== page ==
Childhood Cancer Prevalence

Nearly half of all childhood cancers are not being diagnosed globally, according to a new modeling study by CHDS doctoral student Zach Ward and colleagues.

The study found that, in 2015, there were 397,000 cases of childhood cancer worldwide, but only 224,000 were diagnosed. And if health systems around the world don’t improve, the researchers estimate that 2.9 million out of 6.7 million projected childhood cancer cases – 43% – will be missed between 2015 and 2030.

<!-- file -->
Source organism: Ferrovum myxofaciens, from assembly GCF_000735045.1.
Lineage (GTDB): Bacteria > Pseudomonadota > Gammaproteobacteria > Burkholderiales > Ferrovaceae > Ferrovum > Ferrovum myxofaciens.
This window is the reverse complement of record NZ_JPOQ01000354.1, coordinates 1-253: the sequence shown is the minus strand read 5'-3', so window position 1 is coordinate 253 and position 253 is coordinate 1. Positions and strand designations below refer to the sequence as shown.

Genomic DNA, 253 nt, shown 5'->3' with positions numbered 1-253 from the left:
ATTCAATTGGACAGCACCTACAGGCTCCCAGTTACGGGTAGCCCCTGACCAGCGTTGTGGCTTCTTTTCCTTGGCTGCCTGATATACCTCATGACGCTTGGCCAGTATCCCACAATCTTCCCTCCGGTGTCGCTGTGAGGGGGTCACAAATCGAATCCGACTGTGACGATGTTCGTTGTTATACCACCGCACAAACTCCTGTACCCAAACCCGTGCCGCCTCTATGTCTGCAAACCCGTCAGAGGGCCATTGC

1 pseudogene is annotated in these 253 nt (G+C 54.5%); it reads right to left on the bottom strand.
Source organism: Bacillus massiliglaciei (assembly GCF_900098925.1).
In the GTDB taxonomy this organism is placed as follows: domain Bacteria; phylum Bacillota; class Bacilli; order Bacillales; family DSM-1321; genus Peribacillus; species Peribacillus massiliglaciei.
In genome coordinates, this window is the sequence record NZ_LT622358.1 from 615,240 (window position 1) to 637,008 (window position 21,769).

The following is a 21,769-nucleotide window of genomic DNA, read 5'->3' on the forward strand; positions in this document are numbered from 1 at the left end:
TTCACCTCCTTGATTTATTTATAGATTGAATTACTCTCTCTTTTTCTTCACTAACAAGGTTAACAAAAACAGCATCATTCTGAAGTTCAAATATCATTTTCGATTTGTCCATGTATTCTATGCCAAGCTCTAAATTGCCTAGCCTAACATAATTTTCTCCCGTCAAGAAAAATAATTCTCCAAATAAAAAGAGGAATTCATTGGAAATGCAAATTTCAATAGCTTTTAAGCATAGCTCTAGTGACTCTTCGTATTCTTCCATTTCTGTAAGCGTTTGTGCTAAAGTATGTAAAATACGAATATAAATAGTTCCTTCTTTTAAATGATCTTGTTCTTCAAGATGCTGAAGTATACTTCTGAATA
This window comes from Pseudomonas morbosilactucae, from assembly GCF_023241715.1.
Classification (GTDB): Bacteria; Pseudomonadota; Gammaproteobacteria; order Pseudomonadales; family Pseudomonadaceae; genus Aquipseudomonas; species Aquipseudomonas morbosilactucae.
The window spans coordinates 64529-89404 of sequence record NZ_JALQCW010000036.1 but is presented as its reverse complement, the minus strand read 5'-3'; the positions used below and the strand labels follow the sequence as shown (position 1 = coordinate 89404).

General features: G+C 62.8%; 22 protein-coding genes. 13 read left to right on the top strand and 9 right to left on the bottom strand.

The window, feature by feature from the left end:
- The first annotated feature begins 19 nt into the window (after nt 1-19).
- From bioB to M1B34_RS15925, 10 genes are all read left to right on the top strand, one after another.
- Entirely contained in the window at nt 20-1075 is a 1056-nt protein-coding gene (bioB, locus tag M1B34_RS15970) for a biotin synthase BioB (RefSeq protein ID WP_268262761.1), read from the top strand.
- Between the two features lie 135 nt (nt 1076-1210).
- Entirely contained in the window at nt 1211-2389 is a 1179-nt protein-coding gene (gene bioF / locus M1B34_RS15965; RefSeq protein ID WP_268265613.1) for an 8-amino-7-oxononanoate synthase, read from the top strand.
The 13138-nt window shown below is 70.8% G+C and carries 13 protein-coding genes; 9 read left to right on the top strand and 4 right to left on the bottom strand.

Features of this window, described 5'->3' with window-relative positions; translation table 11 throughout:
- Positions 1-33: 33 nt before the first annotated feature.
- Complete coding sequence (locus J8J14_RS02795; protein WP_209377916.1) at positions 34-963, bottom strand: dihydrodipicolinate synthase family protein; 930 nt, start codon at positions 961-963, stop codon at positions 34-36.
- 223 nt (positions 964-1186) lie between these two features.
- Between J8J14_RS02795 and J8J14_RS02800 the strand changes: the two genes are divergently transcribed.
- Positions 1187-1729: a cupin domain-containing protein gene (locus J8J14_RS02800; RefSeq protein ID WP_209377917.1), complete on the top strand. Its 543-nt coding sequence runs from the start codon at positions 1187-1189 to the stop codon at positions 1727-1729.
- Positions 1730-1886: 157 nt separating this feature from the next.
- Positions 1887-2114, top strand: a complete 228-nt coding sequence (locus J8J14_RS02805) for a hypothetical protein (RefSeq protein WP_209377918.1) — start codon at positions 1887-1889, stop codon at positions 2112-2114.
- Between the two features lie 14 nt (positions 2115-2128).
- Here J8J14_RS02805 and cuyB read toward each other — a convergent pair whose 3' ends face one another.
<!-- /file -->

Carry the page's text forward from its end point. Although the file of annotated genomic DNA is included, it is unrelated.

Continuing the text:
“Our model suggests that nearly one in two children with cancer are never diagnosed and may die untreated,” said Zach Ward. “This new model provides specific estimates of childhood cancer that have been lacking.”

The authors hope that their findings will help guide health systems in setting new policies to improve diagnosis and management of childhood cancers.

Read media coverage from BBC Newsday, NatureThe Guardian, Agence France-Presse, US News & World Report, Le Figaro, Japan Times, and Healthday.

Learn more: Watch a video created in the CHDS Media Hub about the study with Zach Ward and Rifat Atun, senior author and professor of global health systems.

Learn more: Read the full article in The Lancet Oncology.

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